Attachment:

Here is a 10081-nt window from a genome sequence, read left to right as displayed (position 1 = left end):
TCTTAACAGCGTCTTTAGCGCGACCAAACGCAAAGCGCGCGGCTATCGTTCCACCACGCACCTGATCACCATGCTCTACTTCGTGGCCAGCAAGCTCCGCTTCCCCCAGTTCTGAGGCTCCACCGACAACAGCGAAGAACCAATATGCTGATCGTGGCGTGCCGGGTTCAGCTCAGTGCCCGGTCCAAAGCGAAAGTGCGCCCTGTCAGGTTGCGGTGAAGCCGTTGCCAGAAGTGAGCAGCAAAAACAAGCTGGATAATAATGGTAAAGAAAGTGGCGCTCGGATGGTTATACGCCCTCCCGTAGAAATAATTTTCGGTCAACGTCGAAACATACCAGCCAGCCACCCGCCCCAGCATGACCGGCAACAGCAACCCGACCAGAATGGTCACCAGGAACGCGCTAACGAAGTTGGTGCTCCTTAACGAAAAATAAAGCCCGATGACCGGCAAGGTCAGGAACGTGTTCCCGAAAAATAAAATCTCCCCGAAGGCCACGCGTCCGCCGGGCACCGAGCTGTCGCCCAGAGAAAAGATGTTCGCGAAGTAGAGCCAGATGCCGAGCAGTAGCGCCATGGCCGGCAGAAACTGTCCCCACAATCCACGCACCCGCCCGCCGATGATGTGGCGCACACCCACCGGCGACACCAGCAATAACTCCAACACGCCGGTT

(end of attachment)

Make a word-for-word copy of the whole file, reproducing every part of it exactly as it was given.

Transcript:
Here is a 10081-nt window from a genome sequence, read left to right as displayed (position 1 = left end):
TCTTAACAGCGTCTTTAGCGCGACCAAACGCAAAGCGCGCGGCTATCGTTCCACCACGCACCTGATCACCATGCTCTACTTCGTGGCCAGCAAGCTCCGCTTCCCCCAGTTCTGAGGCTCCACCGACAACAGCGAAGAACCAATATGCTGATCGTGGCGTGCCGGGTTCAGCTCAGTGCCCGGTCCAAAGCGAAAGTGCGCCCTGTCAGGTTGCGGTGAAGCCGTTGCCAGAAGTGAGCAGCAAAAACAAGCTGGATAATAATGGTAAAGAAAGTGGCGCTCGGATGGTTATACGCCCTCCCGTAGAAATAATTTTCGGTCAACGTCGAAACATACCAGCCAGCCACCCGCCCCAGCATGACCGGCAACAGCAACCCGACCAGAATGGTCACCAGGAACGCGCTAACGAAGTTGGTGCTCCTTAACGAAAAATAAAGCCCGATGACCGGCAAGGTCAGGAACGTGTTCCCGAAAAATAAAATCTCCCCGAAGGCCACGCGTCCGCCGGGCACCGAGCTGTCGCCCAGAGAAAAGATGTTCGCGAAGTAGAGCCAGATGCCGAGCAGTAGCGCCATGGCCGGCAGAAACTGTCCCCACAATCCACGCACCCGCCCGCCGATGATGTGGCGCACACCCACCGGCGACACCAGCAATAACTCCAACACGCCGGTT